Arcades may be dead in America, but not Japan.

It didn’t take me long to realize that if I was in Namba, I could find the Namba Parks Cinema and see the new Makoto Shinkai film 「星を追う子ども」, which I’ve wanted to see since I learned it existed. I managed to find the theaters — they’re on the top two floors of the eight-story mall — but was about half an hour late to see the current show. So I bought a ticket and killed time. I found an arcade called Namco Land, which was full of the usual slots and crane games, but also had numerous light-gun games, purikura machines, and some other electronic noise. I tried my hand at a Lupin III light-gun game, which woulda been more fun with a second player, then sat in a machine called “Dead Storm Pirates,” a fixed-mount light-gun game with hydraulics under the seats to make you toss and turn like you’re on the deck of a ship. There was even a small ship’s wheel between the P1 and P2 mounts that you had to use now and again. (This game will probably not make it to home consoles.) When I finished, three girls were watching me from behind the game. “Pretty bad, huh?” I asked. They laughed, and the middle girl proudly proclaimed that she’d cleared it. “Really?” I asked. “Niiiice.” She and her friends climbed in to play, and I started to watch, but the outgoing one waved me off. “Am I not allowed to watch?” I asked. “I want to see your skill!” No, she told me, I wasn’t to watch, since her methods were secret. I saw her a little later while I was buying Ren & Stimpy gachapon (which was amazing in and of itself), and asked her if she’d cleared it again, but she told me not that time.

I got back to the theater abut half an hour early, and fell into conversation with a gentleman near the free upcoming-movie flyers. He was impressed with my Japanese, and I mean impressed, despite me telling him that I frequently make mistakes and have so much more to learn. He seemed genuinely interested in me, asking where I was from and such. He was there to see a Metropolitan opera (with subtitles); apparently, Japan gets translated operas at the movies about two to three weeks after their live showing. When it was time to go, I bid him goodbye and headed to my theater.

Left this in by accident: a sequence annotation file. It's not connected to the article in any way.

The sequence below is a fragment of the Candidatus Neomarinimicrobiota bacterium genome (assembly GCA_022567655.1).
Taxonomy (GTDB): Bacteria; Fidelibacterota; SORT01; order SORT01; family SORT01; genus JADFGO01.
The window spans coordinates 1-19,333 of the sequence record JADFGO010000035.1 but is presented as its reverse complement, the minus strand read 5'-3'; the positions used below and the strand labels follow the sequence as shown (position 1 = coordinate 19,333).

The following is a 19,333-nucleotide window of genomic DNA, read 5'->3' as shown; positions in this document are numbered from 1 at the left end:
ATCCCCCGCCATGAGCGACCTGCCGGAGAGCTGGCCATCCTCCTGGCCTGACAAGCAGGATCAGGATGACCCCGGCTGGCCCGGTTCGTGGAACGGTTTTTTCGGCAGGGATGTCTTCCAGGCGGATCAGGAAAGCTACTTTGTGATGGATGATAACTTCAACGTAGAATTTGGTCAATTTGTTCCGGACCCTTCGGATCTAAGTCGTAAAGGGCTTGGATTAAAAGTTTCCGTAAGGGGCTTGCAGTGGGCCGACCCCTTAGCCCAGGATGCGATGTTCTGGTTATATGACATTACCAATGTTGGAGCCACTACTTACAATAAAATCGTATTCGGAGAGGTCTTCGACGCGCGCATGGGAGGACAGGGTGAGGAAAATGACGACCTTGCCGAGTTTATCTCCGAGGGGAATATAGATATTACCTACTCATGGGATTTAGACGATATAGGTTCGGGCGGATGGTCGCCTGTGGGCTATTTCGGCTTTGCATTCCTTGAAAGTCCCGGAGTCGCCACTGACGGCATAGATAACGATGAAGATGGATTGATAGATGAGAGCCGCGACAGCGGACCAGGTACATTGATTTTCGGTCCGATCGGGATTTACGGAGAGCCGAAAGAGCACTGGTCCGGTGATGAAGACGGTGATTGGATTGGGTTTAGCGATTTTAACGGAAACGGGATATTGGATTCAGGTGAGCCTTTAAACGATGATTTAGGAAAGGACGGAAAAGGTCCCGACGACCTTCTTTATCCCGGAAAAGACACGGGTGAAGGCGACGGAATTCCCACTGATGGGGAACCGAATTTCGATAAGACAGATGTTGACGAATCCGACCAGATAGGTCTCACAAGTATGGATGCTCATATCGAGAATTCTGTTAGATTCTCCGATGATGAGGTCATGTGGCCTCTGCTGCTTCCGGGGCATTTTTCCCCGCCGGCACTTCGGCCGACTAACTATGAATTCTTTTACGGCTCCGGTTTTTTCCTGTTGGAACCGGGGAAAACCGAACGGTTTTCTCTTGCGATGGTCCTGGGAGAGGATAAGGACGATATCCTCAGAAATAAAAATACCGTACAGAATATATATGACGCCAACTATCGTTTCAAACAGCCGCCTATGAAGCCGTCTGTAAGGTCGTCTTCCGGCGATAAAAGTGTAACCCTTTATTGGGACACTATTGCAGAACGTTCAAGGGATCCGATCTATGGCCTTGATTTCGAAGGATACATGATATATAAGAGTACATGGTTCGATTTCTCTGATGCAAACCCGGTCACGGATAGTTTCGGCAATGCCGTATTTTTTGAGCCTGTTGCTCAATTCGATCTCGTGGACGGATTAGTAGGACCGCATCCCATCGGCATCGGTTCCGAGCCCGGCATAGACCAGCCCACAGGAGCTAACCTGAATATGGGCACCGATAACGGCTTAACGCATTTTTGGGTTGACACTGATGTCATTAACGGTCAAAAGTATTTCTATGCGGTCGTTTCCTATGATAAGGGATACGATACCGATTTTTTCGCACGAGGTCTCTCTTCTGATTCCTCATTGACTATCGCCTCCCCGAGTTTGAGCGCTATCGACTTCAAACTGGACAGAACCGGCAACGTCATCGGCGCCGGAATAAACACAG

Shinkai’s not particularly famous in Japan (yet), and the movie had been out for two weeks in a handful of theaters, so I had the place almost to myself. It was nice to sit down and dry off after walking in the rain (umbrella notwithstanding). I even took off my shoes and let my hot, tired feet rest on the cool theater floor — and since it was Japan, I was completely confident in its cleanliness.

The movie was excellent. Gorgeous animation, top-notch voice acting, action and adventure and wonder and magic… but, of course, no subtitles. I understood most shorter conversations, but longer ones tended to lose me. Still, I got the gist of the movie, and my desire to see it on DVD with subtitles has grown. I even bought a pair of clear files with movie pictures on them, but the stone pendant from the movie that was displayed in the gift shop was only a sample — it had to be ordered online, and I would be long gone by the time it would have arrived.

Finding my way back to the station was a challenge. It was still raining, due to a typhoon passing nearby, and I found a path with periodic walkway tiles that were dangerously slick (odd in a country so concerned with safety). After a long walk, I made it back to the station and back to the hotel. I’m not even sure most people realized I’d been gone all day; according to everyone else, they’d only stayed out a couple hours and then come back.

I spent the rest of my evening chatting with the guys across the hall, eating deli-made food and sampling some sake. I’d call the day a success, despite its beginning.